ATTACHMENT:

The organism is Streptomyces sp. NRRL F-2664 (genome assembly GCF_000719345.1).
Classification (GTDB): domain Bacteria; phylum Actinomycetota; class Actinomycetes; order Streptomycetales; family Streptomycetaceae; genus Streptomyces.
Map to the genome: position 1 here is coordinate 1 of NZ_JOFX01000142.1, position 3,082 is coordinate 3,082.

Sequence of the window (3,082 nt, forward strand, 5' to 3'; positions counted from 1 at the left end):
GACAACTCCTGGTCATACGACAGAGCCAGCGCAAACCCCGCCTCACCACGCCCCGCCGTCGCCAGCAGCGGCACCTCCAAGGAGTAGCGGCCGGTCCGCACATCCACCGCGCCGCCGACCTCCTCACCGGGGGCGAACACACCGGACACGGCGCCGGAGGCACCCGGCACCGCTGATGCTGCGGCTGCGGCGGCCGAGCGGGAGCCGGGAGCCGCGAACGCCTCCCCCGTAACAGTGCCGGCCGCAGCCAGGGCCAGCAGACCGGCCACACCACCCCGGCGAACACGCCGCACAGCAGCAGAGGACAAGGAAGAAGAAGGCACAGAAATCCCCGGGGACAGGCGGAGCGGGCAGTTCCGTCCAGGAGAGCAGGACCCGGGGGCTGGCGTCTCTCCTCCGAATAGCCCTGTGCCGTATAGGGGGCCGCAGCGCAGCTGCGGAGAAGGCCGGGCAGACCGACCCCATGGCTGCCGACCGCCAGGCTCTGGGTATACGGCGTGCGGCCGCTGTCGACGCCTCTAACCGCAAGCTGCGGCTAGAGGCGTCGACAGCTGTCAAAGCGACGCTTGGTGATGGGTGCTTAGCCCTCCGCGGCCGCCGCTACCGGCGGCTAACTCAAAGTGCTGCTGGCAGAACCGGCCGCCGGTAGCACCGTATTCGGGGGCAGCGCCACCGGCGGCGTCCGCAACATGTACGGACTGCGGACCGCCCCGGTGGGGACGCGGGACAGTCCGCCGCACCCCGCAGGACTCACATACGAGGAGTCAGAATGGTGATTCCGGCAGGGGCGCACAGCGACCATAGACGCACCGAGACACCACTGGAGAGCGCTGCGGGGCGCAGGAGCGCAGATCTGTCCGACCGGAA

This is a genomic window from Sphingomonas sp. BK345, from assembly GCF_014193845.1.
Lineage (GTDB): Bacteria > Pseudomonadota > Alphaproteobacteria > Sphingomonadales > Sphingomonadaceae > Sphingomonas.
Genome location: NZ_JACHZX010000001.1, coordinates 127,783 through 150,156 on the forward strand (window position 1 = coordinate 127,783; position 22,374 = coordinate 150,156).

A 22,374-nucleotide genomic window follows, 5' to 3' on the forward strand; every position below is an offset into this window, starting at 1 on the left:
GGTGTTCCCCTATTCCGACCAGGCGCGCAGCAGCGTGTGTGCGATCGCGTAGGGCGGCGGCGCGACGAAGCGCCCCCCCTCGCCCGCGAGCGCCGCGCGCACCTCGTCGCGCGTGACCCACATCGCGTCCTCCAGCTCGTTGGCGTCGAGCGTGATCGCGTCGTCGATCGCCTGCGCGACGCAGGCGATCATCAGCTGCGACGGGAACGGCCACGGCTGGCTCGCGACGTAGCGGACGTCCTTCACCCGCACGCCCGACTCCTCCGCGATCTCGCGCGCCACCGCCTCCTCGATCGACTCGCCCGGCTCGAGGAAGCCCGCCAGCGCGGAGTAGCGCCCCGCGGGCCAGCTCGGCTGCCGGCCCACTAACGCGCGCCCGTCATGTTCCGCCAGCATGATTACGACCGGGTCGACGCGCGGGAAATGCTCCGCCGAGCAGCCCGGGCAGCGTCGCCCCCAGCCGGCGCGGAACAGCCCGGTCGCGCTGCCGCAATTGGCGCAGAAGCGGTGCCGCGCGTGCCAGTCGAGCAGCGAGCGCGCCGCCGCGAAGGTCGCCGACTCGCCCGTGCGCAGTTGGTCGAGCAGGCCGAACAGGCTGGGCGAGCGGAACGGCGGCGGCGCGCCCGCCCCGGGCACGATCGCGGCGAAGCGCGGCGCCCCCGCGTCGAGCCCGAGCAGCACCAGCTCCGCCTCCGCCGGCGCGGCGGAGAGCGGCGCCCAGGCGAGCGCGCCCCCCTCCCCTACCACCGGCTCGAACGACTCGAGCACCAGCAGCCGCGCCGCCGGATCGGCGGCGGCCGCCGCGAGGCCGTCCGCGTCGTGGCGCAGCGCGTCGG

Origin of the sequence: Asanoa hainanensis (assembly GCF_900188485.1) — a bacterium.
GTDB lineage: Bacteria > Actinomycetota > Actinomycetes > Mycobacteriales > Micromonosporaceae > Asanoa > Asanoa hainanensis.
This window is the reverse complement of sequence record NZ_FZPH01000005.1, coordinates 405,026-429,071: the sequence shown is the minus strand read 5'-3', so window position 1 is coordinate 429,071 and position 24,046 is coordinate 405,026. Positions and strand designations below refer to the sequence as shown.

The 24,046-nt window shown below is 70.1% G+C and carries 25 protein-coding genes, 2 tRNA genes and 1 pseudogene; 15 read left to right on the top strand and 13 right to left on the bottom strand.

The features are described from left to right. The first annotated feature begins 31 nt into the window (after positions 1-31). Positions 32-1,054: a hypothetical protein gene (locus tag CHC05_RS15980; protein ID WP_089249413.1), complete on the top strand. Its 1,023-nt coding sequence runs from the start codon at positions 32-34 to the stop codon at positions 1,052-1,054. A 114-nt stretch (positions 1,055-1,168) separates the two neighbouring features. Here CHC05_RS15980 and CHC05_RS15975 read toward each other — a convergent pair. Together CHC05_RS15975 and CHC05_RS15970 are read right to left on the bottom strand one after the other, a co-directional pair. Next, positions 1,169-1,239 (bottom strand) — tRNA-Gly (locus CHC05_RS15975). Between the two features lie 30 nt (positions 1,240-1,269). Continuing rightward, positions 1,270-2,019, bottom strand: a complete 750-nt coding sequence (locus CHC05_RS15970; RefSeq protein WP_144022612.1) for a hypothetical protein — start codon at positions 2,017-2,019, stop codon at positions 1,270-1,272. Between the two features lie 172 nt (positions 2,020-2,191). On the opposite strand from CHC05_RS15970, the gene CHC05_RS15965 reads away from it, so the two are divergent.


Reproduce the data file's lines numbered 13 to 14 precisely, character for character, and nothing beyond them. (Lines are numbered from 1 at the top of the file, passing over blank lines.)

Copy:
This window is the reverse complement of sequence record NZ_FZPH01000005.1, coordinates 405,026-429,071: the sequence shown is the minus strand read 5'-3', so window position 1 is coordinate 429,071 and position 24,046 is coordinate 405,026. Positions and strand designations below refer to the sequence as shown.

The 24,046-nt window shown below is 70.1% G+C and carries 25 protein-coding genes, 2 tRNA genes and 1 pseudogene; 15 read left to right on the top strand and 13 right to left on the bottom strand.